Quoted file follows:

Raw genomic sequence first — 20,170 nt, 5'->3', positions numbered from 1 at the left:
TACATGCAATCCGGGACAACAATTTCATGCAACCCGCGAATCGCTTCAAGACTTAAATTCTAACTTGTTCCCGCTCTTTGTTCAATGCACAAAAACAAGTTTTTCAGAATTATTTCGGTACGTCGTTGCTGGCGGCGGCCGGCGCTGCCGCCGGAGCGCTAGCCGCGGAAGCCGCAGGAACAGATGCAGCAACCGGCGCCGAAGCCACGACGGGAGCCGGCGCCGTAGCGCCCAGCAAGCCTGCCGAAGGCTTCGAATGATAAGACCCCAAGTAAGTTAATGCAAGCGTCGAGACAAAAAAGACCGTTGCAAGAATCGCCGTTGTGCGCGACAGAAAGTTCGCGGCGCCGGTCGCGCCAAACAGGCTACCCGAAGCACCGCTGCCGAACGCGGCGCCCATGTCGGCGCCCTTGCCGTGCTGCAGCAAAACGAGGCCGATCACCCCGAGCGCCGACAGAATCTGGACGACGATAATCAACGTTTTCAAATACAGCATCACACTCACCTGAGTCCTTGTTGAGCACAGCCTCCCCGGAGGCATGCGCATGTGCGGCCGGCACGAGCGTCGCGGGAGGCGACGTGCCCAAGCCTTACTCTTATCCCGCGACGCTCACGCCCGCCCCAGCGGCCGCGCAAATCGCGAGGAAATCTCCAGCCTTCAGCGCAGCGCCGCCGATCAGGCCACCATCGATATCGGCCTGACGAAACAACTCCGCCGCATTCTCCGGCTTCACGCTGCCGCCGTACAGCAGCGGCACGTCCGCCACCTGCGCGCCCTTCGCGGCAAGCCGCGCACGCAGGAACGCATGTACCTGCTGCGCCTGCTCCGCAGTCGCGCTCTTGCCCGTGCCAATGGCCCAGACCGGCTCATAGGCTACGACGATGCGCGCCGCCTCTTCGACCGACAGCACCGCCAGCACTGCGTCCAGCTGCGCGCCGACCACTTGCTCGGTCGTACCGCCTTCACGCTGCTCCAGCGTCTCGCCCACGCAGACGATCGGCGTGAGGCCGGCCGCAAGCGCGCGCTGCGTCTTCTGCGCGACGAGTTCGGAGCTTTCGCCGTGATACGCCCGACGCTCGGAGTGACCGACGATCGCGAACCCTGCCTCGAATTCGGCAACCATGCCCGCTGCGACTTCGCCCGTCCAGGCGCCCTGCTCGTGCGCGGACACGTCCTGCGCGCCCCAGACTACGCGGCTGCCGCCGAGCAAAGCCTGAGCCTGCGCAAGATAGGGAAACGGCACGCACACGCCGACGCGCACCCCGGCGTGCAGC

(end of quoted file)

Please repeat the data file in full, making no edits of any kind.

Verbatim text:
Raw genomic sequence first — 20,170 nt, 5'->3', positions numbered from 1 at the left:
TACATGCAATCCGGGACAACAATTTCATGCAACCCGCGAATCGCTTCAAGACTTAAATTCTAACTTGTTCCCGCTCTTTGTTCAATGCACAAAAACAAGTTTTTCAGAATTATTTCGGTACGTCGTTGCTGGCGGCGGCCGGCGCTGCCGCCGGAGCGCTAGCCGCGGAAGCCGCAGGAACAGATGCAGCAACCGGCGCCGAAGCCACGACGGGAGCCGGCGCCGTAGCGCCCAGCAAGCCTGCCGAAGGCTTCGAATGATAAGACCCCAAGTAAGTTAATGCAAGCGTCGAGACAAAAAAGACCGTTGCAAGAATCGCCGTTGTGCGCGACAGAAAGTTCGCGGCGCCGGTCGCGCCAAACAGGCTACCCGAAGCACCGCTGCCGAACGCGGCGCCCATGTCGGCGCCCTTGCCGTGCTGCAGCAAAACGAGGCCGATCACCCCGAGCGCCGACAGAATCTGGACGACGATAATCAACGTTTTCAAATACAGCATCACACTCACCTGAGTCCTTGTTGAGCACAGCCTCCCCGGAGGCATGCGCATGTGCGGCCGGCACGAGCGTCGCGGGAGGCGACGTGCCCAAGCCTTACTCTTATCCCGCGACGCTCACGCCCGCCCCAGCGGCCGCGCAAATCGCGAGGAAATCTCCAGCCTTCAGCGCAGCGCCGCCGATCAGGCCACCATCGATATCGGCCTGACGAAACAACTCCGCCGCATTCTCCGGCTTCACGCTGCCGCCGTACAGCAGCGGCACGTCCGCCACCTGCGCGCCCTTCGCGGCAAGCCGCGCACGCAGGAACGCATGTACCTGCTGCGCCTGCTCCGCAGTCGCGCTCTTGCCCGTGCCAATGGCCCAGACCGGCTCATAGGCTACGACGATGCGCGCCGCCTCTTCGACCGACAGCACCGCCAGCACTGCGTCCAGCTGCGCGCCGACCACTTGCTCGGTCGTACCGCCTTCACGCTGCTCCAGCGTCTCGCCCACGCAGACGATCGGCGTGAGGCCGGCCGCAAGCGCGCGCTGCGTCTTCTGCGCGACGAGTTCGGAGCTTTCGCCGTGATACGCCCGACGCTCGGAGTGACCGACGATCGCGAACCCTGCCTCGAATTCGGCAACCATGCCCGCTGCGACTTCGCCCGTCCAGGCGCCCTGCTCGTGCGCGGACACGTCCTGCGCGCCCCAGACTACGCGGCTGCCGCCGAGCAAAGCCTGAGCCTGCGCAAGATAGGGAAACGGCACGCACACGCCGACGCGCACCCCGGCGTGCAGC